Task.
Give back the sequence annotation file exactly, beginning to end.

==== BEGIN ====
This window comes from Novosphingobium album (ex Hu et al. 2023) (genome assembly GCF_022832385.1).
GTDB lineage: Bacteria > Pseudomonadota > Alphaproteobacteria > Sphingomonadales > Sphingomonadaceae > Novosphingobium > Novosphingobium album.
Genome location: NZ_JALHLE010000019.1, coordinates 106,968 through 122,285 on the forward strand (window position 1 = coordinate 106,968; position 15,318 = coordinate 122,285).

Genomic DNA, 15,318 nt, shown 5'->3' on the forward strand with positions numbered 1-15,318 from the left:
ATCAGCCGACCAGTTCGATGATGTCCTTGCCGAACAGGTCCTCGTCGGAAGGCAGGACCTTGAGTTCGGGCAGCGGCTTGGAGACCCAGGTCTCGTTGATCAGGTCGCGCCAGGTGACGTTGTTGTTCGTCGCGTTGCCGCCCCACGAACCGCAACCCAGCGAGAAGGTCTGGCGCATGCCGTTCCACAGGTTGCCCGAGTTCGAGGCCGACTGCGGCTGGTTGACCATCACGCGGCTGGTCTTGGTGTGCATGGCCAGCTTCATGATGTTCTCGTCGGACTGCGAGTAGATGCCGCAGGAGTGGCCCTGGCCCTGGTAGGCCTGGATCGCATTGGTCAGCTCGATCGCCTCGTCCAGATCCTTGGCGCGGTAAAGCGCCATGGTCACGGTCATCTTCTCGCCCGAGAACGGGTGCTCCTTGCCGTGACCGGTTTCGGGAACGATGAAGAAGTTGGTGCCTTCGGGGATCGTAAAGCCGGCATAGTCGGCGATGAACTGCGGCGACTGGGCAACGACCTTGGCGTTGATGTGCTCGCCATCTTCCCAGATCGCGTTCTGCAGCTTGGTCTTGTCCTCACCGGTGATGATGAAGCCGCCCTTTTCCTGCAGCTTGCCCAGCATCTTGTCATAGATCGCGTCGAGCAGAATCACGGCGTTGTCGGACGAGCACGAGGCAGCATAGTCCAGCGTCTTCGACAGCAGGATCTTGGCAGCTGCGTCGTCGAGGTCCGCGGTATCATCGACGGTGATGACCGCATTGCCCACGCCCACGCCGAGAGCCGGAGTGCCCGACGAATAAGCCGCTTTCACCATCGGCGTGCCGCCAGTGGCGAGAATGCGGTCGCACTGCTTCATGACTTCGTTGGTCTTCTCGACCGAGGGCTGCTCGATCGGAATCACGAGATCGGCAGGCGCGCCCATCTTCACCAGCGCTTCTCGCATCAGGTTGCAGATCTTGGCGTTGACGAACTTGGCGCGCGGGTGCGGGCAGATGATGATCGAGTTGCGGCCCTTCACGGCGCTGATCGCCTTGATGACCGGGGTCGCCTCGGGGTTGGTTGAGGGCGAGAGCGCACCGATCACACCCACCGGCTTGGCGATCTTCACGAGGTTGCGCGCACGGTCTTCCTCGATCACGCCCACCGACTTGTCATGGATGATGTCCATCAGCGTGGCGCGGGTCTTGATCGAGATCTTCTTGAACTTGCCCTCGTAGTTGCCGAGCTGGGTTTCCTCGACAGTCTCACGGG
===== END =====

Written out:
This window comes from Novosphingobium album (ex Hu et al. 2023) (genome assembly GCF_022832385.1).
GTDB lineage: Bacteria > Pseudomonadota > Alphaproteobacteria > Sphingomonadales > Sphingomonadaceae > Novosphingobium > Novosphingobium album.
Genome location: NZ_JALHLE010000019.1, coordinates 106,968 through 122,285 on the forward strand (window position 1 = coordinate 106,968; position 15,318 = coordinate 122,285).

Genomic DNA, 15,318 nt, shown 5'->3' on the forward strand with positions numbered 1-15,318 from the left:
ATCAGCCGACCAGTTCGATGATGTCCTTGCCGAACAGGTCCTCGTCGGAAGGCAGGACCTTGAGTTCGGGCAGCGGCTTGGAGACCCAGGTCTCGTTGATCAGGTCGCGCCAGGTGACGTTGTTGTTCGTCGCGTTGCCGCCCCACGAACCGCAACCCAGCGAGAAGGTCTGGCGCATGCCGTTCCACAGGTTGCCCGAGTTCGAGGCCGACTGCGGCTGGTTGACCATCACGCGGCTGGTCTTGGTGTGCATGGCCAGCTTCATGATGTTCTCGTCGGACTGCGAGTAGATGCCGCAGGAGTGGCCCTGGCCCTGGTAGGCCTGGATCGCATTGGTCAGCTCGATCGCCTCGTCCAGATCCTTGGCGCGGTAAAGCGCCATGGTCACGGTCATCTTCTCGCCCGAGAACGGGTGCTCCTTGCCGTGACCGGTTTCGGGAACGATGAAGAAGTTGGTGCCTTCGGGGATCGTAAAGCCGGCATAGTCGGCGATGAACTGCGGCGACTGGGCAACGACCTTGGCGTTGATGTGCTCGCCATCTTCCCAGATCGCGTTCTGCAGCTTGGTCTTGTCCTCACCGGTGATGATGAAGCCGCCCTTTTCCTGCAGCTTGCCCAGCATCTTGTCATAGATCGCGTCGAGCAGAATCACGGCGTTGTCGGACGAGCACGAGGCAGCATAGTCCAGCGTCTTCGACAGCAGGATCTTGGCAGCTGCGTCGTCGAGGTCCGCGGTATCATCGACGGTGATGACCGCATTGCCCACGCCCACGCCGAGAGCCGGAGTGCCCGACGAATAAGCCGCTTTCACCATCGGCGTGCCGCCAGTGGCGAGAATGCGGTCGCACTGCTTCATGACTTCGTTGGTCTTCTCGACCGAGGGCTGCTCGATCGGAATCACGAGATCGGCAGGCGCGCCCATCTTCACCAGCGCTTCTCGCATCAGGTTGCAGATCTTGGCGTTGACGAACTTGGCGCGCGGGTGCGGGCAGATGATGATCGAGTTGCGGCCCTTCACGGCGCTGATCGCCTTGATGACCGGGGTCGCCTCGGGGTTGGTTGAGGGCGAGAGCGCACCGATCACACCCACCGGCTTGGCGATCTTCACGAGGTTGCGCGCACGGTCTTCCTCGATCACGCCCACCGACTTGTCATGGATGATGTCCATCAGCGTGGCGCGGGTCTTGATCGAGATCTTCTTGAACTTGCCCTCGTAGTTGCCGAGCTGGGTTTCCTCGACAGTCTCACGGG